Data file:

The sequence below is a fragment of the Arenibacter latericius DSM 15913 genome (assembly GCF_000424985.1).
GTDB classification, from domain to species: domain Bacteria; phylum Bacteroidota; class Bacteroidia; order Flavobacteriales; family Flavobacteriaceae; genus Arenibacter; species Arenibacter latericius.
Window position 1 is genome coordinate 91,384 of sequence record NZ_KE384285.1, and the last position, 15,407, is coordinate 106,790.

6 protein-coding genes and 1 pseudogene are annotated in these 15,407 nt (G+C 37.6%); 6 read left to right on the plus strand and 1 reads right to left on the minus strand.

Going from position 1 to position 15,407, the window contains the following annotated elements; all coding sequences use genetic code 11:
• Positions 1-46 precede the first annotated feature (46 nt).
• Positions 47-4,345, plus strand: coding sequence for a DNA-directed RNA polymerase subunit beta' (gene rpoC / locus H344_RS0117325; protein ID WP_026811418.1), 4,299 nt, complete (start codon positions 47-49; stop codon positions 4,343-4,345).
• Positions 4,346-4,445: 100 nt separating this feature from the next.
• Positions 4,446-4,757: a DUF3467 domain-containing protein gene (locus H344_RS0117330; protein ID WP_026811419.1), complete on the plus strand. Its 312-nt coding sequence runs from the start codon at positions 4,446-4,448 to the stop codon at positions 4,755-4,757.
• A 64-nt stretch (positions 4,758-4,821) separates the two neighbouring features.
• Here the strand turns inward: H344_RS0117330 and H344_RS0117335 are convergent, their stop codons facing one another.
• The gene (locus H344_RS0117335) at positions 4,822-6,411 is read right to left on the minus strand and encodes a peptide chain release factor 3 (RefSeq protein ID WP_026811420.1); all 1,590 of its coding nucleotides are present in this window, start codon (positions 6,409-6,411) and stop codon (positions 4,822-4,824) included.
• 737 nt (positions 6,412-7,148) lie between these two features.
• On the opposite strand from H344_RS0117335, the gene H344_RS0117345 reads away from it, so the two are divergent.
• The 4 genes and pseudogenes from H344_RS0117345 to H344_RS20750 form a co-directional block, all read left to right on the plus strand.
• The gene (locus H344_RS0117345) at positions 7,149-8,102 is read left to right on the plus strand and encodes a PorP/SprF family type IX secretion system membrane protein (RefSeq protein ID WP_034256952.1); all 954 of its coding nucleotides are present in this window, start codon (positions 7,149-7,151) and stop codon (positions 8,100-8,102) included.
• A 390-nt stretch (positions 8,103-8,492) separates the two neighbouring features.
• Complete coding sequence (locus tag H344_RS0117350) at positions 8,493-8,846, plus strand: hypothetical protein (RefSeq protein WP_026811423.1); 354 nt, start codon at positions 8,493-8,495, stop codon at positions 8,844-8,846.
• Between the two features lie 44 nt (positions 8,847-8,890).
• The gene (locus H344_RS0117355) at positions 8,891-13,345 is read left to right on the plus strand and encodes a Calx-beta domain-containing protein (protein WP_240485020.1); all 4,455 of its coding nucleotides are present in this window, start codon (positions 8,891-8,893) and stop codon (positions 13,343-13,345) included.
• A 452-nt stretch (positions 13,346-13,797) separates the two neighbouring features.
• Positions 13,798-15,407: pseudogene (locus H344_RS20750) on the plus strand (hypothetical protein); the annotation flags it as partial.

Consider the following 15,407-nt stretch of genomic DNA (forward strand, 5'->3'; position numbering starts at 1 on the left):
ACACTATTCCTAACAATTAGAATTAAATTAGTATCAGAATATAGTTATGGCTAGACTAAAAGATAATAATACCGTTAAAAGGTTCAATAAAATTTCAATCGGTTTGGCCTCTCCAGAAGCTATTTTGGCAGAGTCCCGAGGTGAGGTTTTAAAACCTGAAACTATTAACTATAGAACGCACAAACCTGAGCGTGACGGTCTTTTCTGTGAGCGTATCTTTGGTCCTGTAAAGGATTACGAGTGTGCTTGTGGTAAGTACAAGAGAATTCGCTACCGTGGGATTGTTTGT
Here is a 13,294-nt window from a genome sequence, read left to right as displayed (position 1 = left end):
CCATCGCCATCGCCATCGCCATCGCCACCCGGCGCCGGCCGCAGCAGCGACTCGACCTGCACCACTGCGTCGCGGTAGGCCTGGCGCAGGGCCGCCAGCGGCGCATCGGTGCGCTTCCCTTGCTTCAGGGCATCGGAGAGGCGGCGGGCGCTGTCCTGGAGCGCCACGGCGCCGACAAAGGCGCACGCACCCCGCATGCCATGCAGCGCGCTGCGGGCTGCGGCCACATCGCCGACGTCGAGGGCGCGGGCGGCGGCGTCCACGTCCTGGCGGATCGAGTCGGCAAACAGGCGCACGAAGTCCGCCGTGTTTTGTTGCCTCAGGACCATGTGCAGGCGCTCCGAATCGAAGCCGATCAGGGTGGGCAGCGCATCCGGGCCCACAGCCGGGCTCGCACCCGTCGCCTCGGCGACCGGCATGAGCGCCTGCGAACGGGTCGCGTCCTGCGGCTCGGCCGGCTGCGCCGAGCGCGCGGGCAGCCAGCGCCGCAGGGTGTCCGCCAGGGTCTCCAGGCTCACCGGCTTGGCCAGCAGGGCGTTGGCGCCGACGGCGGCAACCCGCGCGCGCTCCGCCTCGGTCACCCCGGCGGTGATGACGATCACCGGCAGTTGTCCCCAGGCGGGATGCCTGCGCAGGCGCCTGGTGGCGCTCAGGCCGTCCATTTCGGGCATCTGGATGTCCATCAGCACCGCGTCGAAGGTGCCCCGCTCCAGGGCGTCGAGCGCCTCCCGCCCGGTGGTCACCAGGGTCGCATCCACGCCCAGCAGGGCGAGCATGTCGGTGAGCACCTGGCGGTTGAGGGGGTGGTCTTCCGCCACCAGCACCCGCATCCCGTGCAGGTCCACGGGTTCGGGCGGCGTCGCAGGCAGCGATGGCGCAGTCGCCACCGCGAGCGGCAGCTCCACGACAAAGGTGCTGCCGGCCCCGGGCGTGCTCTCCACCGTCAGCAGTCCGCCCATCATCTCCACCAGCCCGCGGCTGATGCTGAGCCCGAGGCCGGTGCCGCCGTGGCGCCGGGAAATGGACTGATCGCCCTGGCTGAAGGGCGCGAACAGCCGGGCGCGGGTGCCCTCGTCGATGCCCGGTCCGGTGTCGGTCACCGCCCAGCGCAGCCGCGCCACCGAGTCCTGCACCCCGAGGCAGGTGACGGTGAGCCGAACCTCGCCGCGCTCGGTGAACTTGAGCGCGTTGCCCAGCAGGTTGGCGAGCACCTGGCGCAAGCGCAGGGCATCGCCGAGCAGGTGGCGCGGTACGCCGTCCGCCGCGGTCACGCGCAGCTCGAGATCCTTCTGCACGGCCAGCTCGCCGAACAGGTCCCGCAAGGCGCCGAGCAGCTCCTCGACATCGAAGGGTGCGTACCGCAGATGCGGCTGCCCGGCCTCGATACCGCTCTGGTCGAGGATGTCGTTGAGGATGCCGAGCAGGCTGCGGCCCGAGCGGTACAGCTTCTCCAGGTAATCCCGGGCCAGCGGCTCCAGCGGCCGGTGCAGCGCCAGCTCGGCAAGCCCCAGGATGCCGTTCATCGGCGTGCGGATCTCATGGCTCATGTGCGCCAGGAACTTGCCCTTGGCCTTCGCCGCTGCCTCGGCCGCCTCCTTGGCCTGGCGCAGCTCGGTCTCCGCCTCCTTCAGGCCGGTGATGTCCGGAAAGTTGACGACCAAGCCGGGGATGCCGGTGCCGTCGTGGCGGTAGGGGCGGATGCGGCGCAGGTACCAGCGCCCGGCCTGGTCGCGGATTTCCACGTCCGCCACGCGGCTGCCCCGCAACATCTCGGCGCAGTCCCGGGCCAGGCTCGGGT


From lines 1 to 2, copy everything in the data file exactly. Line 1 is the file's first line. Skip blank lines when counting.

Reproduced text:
The sequence below is a fragment of the Arenibacter latericius DSM 15913 genome (assembly GCF_000424985.1).
GTDB classification, from domain to species: domain Bacteria; phylum Bacteroidota; class Bacteroidia; order Flavobacteriales; family Flavobacteriaceae; genus Arenibacter; species Arenibacter latericius.